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Can Campaign Funds Pay for a Criminal Defense Lawyer? Maybe.

Trump’s 2020 campaign has spent $50,000 on Donald Jr.’s defense lawyer. Is that a proper use of campaign money?

August 15, 2017

The views expressed are the author’s own and not neces­sar­ily those of the Bren­nan Center for Justice.

Earlier this month word leaked that Special Coun­sel Robert Mueller has been present­ing evid­ence to a Wash­ing­ton, D.C. grand jury for several weeks. Just because a federal grand jury has been impaneled does not mean there will be any indict­ments soon, if ever. Rather, grand juries are often used as a power­ful tool by prosec­utors to compel testi­mony or docu­ment produc­tion.   

Yet one possible crim­inal charge against Trump staffers are viol­a­tions of campaign finance laws that ban foreign dona­tions to Amer­ican polit­ical campaigns. This same law (52 U.S.C. § 30121) also makes soli­cit­ing “a thing of value” from a foreign national a viol­a­tion. Thus, all the details surround­ing Donald Trump Jr.’s June 9, 2016 meet­ing with a group of Russi­ans in  his Trump Tower office are import­ant.

The key player at the meet­ing was Russian lawyer Natalia Vesel­nit­skaya. As Donald Jr. has poin­ted out, Vesel­nit­skaya “has said publicly [she] was not a govern­ment offi­cial.” Which is nice, but a little beside the point. No one denies Vesel­nit­skaya was a foreign national. And as Donald Jr. himself admits, he was lured into the meet­ing by the prospect of acquir­ing “Polit­ical Oppos­i­tion Research” on Hillary Clin­ton. Oppos­i­tion research certainly counts as “a thing of value.” (As for the Russian govern­ment connec­tion, that certainly was of little concern to Donald Jr. at the time. Donald Jr.’s emails show that when he learned the source of the inform­a­tion was the “Crown prosec­utor of Russia” and furnish­ing it “is part of Russia and its govern­ment’s support for Mr. Trump,” less than 20 minutes later he replied, “…I love it…”)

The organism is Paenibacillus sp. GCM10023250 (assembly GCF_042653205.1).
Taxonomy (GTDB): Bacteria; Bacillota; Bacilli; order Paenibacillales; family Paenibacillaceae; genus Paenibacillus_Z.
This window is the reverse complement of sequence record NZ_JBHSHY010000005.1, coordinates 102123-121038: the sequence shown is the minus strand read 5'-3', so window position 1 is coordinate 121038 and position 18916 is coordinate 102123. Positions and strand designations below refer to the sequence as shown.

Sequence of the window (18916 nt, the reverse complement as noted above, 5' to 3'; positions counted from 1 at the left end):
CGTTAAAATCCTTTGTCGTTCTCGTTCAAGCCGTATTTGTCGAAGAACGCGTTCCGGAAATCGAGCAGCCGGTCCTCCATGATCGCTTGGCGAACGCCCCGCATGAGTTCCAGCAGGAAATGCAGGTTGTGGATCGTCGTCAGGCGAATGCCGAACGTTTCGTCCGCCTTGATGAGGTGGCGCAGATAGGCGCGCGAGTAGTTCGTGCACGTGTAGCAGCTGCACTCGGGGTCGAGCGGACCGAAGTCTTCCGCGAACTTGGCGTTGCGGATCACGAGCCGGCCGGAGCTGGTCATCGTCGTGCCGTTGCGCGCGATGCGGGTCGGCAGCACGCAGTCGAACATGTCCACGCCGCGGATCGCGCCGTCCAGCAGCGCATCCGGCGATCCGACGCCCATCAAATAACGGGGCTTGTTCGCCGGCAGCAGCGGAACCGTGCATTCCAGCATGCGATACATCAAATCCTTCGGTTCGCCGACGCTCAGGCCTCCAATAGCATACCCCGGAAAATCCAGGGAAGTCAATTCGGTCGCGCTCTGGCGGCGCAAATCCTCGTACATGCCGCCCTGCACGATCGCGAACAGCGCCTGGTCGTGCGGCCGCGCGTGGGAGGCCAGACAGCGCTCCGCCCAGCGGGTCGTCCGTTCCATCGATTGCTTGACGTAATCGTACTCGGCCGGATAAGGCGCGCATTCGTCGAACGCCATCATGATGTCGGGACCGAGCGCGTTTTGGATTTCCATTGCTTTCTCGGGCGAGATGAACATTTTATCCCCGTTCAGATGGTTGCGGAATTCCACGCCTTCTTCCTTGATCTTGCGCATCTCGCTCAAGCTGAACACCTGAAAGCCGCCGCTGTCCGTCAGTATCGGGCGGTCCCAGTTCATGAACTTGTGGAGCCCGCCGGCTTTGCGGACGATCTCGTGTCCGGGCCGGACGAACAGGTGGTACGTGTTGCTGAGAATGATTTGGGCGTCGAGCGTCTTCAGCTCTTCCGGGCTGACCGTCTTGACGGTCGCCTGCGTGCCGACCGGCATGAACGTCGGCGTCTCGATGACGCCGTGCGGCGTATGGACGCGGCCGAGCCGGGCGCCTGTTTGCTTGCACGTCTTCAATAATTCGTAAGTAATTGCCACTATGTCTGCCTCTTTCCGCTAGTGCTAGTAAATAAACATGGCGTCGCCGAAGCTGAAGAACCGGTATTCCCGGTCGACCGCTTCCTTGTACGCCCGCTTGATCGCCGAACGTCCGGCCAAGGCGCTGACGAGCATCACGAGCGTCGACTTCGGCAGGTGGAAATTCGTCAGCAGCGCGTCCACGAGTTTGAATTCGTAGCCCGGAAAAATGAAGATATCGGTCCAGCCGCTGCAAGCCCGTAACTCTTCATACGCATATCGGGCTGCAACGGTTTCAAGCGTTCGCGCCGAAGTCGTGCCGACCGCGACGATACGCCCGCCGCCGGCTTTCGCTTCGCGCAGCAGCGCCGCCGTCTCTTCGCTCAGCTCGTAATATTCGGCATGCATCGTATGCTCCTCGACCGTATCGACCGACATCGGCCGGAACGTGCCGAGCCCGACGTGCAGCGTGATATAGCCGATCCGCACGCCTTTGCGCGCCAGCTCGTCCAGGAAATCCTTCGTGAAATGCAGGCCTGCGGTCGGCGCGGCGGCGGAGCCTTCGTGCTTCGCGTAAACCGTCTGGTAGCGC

As far as the law is concerned, it matters a great deal whether anything changed hands at the meet­ing between Donald Jr. and Vesel­nit­skaya, and what exactly Donald Jr. reques­ted from the Russi­ans, if anything.

Mean­while, Trump’s 2020 re-elec­tion campaign has already been rais­ing and spend­ing money to the tune of $10 million. One of the big ticket items for the Trump campaign so far is $900,000 in lawyers’ fees includ­ing $50,000 for Alan Futer­fas, Donald Jr.’s defense lawyer.

This money to Futer­fas could raise further legal prob­lems because using campaign funds to pay lawyers under certain circum­stances is illegal. The law on this matter is murky at best. Gener­ally speak­ing, using campaign funds for “personal use” is prohib­ited. And personal use is defined as using campaign funds for any expense “that would exist irre­spect­ive of the candid­ate’s campaign or respons­ib­il­it­ies as a federal office­holder.”